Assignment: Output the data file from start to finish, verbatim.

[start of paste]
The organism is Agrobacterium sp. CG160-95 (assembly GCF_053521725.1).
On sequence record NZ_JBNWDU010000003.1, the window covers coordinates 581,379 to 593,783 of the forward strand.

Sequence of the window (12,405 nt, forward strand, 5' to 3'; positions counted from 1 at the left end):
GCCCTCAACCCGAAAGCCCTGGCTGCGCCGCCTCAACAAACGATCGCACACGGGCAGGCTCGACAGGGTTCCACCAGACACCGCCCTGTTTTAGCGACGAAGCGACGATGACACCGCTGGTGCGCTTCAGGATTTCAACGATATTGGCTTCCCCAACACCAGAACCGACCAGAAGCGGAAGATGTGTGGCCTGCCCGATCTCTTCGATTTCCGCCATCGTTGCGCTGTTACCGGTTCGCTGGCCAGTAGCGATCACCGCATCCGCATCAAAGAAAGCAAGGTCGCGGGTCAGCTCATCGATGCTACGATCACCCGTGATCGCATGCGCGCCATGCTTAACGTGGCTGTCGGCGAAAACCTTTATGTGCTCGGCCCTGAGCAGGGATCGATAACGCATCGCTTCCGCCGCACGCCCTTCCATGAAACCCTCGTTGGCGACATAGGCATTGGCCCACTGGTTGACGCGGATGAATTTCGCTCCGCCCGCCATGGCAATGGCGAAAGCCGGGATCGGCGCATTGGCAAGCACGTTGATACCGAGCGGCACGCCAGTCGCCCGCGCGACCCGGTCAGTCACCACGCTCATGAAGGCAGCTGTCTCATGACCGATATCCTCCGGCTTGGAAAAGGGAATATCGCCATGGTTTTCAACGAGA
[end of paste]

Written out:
The organism is Agrobacterium sp. CG160-95 (assembly GCF_053521725.1).
On sequence record NZ_JBNWDU010000003.1, the window covers coordinates 581,379 to 593,783 of the forward strand.

Sequence of the window (12,405 nt, forward strand, 5' to 3'; positions counted from 1 at the left end):
GCCCTCAACCCGAAAGCCCTGGCTGCGCCGCCTCAACAAACGATCGCACACGGGCAGGCTCGACAGGGTTCCACCAGACACCGCCCTGTTTTAGCGACGAAGCGACGATGACACCGCTGGTGCGCTTCAGGATTTCAACGATATTGGCTTCCCCAACACCAGAACCGACCAGAAGCGGAAGATGTGTGGCCTGCCCGATCTCTTCGATTTCCGCCATCGTTGCGCTGTTACCGGTTCGCTGGCCAGTAGCGATCACCGCATCCGCATCAAAGAAAGCAAGGTCGCGGGTCAGCTCATCGATGCTACGATCACCCGTGATCGCATGCGCGCCATGCTTAACGTGGCTGTCGGCGAAAACCTTTATGTGCTCGGCCCTGAGCAGGGATCGATAACGCATCGCTTCCGCCGCACGCCCTTCCATGAAACCCTCGTTGGCGACATAGGCATTGGCCCACTGGTTGACGCGGATGAATTTCGCTCCGCCCGCCATGGCAATGGCGAAAGCCGGGATCGGCGCATTGGCAAGCACGTTGATACCGAGCGGCACGCCAGTCGCCCGCGCGACCCGGTCAGTCACCACGCTCATGAAGGCAGCTGTCTCATGACCGATATCCTCCGGCTTGGAAAAGGGAATATCGCCATGGTTTTCAACGAGA